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Ann Thorac Surg. 2009 Jul;88(1):70-5. doi: 10.1016/j.athoracsur.2009.04.022.

The July effect: impact of the beginning of the academic cycle on cardiac surgical outcomes in a cohort of 70,616 patients.

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  • 1Michael E DeBakey Department of Surgery, Division of Cardiothoracic Surgery, Baylor College of Medicine, Houston, Texas 77030, USA.



Because surgical residents' level of experience may be at its nadir early in the academic year, academic seasonality-or the "July effect"-could affect cardiac surgical outcomes.


Prospectively collected data from the Department of Veterans Affairs Continuous Improvement in Cardiac Surgery Program were used to identify 70,616 consecutive cardiac surgical procedures performed between October 1997 and October 2007. Morbidity and mortality rates were compared between early (July 1 to August 31, n = 11,975) and late (September 1 to June 30, n = 58,641) periods in the academic year. A prediction model was constructed by using stepwise logistic regression modeling.


The two patient groups had similar demographic and risk variables. Isolated coronary artery bypass grafting accounted for 76.7% of early-period procedures and 75.8% of later-period procedures (p = 0.03). Morbidity rates did not differ significantly between the early (14.0%) and later periods (14.2%; odds ratio [OR], 1.01; 95% confidence interval [CI], 0.96 to 1.07; p = 0.67) and operative mortality was similar, 3.7% vs 3.9% (OR, 0.99; 95% CI, 0.89 to 1.11; p = 0.90). The early portion of the year was associated with longer cardiac ischemia times (84 +/- 40 vs 83 +/- 42 minutes), cardiopulmonary bypass times (126 +/-52 vs 124 +/-56 minutes), and total surgical times (295 +/- 90 vs 288 +/- 90 minutes; p < 0.05 for all).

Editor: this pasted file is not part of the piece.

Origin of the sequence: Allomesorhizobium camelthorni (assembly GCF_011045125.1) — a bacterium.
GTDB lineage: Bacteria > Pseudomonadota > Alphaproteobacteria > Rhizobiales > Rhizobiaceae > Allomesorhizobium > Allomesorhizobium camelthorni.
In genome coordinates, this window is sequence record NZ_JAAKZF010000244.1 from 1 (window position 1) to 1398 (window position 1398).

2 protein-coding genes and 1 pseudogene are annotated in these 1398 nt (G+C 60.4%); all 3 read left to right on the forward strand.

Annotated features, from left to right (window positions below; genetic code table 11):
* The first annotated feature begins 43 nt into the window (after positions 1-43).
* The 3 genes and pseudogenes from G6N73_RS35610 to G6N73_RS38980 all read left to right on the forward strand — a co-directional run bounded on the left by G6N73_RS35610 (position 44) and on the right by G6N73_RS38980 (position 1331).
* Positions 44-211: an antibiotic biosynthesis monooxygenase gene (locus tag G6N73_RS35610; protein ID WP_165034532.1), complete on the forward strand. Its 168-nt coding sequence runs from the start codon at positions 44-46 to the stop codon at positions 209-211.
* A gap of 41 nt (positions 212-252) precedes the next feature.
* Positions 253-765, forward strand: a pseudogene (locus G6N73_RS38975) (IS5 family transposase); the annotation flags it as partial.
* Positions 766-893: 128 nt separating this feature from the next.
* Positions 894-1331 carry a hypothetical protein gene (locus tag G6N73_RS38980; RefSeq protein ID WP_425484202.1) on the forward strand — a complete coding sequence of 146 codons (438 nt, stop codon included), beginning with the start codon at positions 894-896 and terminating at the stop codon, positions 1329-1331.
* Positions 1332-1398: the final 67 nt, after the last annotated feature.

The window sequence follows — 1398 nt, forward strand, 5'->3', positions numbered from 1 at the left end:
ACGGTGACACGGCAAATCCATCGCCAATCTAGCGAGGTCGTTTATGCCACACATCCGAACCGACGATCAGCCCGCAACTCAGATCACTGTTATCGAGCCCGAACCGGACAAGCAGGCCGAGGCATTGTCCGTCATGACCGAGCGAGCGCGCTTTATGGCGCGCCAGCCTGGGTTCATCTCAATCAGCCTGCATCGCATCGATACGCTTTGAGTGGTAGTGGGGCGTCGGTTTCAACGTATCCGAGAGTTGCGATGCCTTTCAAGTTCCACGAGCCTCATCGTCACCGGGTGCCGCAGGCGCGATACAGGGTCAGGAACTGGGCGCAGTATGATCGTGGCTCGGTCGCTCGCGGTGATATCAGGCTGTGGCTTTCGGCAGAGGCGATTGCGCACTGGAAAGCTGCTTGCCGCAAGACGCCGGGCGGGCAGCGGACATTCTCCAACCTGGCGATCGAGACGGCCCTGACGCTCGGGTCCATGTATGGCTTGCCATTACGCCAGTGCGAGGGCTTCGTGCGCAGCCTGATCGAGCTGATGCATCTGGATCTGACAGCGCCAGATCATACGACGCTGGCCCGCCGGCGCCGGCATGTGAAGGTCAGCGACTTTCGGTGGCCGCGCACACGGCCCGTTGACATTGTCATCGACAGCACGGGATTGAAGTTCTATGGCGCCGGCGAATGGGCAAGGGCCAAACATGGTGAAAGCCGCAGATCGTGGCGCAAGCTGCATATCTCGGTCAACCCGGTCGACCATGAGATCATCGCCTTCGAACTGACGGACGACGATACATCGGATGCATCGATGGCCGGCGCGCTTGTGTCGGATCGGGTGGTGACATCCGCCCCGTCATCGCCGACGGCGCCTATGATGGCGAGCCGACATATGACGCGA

The early part of the academic year was associated with slightly longer operative times; however, risk-adjusted outcomes were similar in both periods. This finding should lessen concerns about the quality of cardiac surgical care at the beginning of the academic year.

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